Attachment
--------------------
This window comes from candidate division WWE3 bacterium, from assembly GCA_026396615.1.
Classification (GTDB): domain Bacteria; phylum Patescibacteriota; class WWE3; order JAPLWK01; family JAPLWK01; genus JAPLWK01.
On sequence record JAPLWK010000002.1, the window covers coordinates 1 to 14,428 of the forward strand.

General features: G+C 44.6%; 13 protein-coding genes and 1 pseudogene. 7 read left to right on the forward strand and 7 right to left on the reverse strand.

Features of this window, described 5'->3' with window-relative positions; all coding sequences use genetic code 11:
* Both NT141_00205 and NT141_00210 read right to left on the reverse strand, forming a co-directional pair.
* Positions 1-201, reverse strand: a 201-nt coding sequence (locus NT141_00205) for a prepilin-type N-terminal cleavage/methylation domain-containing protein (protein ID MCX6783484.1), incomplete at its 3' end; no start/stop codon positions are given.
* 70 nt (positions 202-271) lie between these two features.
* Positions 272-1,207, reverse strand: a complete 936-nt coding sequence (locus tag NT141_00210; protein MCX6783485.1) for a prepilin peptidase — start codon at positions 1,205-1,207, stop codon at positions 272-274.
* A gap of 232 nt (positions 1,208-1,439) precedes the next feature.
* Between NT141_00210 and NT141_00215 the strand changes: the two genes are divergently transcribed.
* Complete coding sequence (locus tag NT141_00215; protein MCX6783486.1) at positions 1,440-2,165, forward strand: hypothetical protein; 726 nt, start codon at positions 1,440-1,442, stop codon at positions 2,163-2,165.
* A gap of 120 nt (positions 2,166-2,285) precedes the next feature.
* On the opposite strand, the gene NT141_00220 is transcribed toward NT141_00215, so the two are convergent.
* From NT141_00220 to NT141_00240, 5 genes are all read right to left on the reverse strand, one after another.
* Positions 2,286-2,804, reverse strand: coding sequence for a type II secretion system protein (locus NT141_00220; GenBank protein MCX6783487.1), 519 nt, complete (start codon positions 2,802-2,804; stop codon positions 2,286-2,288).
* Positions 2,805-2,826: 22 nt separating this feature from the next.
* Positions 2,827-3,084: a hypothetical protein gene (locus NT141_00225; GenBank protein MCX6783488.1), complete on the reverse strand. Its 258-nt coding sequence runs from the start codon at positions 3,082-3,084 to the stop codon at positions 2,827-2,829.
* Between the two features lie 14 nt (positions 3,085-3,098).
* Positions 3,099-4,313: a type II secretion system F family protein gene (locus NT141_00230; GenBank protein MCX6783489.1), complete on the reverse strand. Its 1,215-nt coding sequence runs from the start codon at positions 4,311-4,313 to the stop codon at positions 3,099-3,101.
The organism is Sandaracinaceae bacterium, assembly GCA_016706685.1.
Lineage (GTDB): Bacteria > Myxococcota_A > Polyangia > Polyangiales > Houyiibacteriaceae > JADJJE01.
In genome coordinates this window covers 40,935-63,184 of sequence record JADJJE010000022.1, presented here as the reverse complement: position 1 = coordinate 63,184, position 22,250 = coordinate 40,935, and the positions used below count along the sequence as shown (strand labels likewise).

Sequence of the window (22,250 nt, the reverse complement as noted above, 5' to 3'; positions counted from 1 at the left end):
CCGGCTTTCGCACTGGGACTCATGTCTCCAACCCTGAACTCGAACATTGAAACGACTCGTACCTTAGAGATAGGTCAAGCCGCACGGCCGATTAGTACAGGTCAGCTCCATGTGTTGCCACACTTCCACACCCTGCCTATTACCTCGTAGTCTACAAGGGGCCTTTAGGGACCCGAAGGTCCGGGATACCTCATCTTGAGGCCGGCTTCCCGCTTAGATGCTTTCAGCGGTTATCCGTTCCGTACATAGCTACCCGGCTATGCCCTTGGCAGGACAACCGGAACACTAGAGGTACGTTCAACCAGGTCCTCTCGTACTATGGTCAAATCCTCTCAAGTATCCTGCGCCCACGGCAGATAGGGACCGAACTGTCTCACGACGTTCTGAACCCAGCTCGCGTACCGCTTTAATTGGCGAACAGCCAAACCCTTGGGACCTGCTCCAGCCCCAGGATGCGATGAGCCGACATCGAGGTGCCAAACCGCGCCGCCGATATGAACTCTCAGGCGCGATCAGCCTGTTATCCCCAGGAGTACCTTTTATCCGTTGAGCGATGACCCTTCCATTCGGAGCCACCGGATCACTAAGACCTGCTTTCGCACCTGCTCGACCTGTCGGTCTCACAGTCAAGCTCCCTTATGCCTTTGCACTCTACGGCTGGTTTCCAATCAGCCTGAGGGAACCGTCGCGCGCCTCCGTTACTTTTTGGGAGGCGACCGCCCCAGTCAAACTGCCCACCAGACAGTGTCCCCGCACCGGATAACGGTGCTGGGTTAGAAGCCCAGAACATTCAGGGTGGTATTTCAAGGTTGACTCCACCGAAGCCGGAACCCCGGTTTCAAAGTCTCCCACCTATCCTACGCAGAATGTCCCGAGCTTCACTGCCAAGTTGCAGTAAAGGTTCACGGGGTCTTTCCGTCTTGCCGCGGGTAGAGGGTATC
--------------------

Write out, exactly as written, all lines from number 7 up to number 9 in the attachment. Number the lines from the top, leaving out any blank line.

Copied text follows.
* Positions 1-201, reverse strand: a 201-nt coding sequence (locus NT141_00205) for a prepilin-type N-terminal cleavage/methylation domain-containing protein (protein ID MCX6783484.1), incomplete at its 3' end; no start/stop codon positions are given.
* 70 nt (positions 202-271) lie between these two features.
* Positions 272-1,207, reverse strand: a complete 936-nt coding sequence (locus tag NT141_00210; protein MCX6783485.1) for a prepilin peptidase — start codon at positions 1,205-1,207, stop codon at positions 272-274.